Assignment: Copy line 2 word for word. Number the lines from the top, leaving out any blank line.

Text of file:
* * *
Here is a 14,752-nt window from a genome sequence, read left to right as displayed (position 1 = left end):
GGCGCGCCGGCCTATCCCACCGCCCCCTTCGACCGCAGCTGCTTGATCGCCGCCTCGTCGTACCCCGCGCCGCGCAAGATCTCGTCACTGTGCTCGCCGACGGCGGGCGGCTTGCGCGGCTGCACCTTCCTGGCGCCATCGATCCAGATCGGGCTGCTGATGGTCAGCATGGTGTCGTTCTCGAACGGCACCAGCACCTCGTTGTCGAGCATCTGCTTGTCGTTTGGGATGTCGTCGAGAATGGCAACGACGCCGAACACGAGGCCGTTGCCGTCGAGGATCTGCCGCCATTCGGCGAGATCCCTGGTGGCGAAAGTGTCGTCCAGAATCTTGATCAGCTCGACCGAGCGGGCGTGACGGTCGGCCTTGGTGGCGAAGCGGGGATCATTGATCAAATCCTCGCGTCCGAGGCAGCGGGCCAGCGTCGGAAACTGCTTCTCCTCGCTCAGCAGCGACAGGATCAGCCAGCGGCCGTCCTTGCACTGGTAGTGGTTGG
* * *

GGCGCGCCGGCCTATCCCACCGCCCCCTTCGACCGCAGCTGCTTGATCGCCGCCTCGTCGTACCCCGCGCCGCGCAAGATCTCGTCACTGTGCTCGCCGACGGCGGGCGGCTTGCGCGGCTGCACCTTCCTGGCGCCATCGATCCAGATCGGGCTGCTGATGGTCAGCATGGTGTCGTTCTCGAACGGCACCAGCACCTCGTTGTCGAGCATCTGCTTGTCGTTTGGGATGTCGTCGAGAATGGCAACGACGCCGAACACGAGGCCGTTGCCGTCGAGGATCTGCCGCCATTCGGCGAGATCCCTGGTGGCGAAAGTGTCGTCCAGAATCTTGATCAGCTCGACCGAGCGGGCGTGACGGTCGGCCTTGGTGGCGAAGCGGGGATCATTGATCAAATCCTCGCGTCCGAGGCAGCGGGCCAGCGTCGGAAACTGCTTCTCCTCGCTCAGCAGCGACAGGATCAGCCAGCGGCCGTCCTTGCACTGGTAGTGGTTGG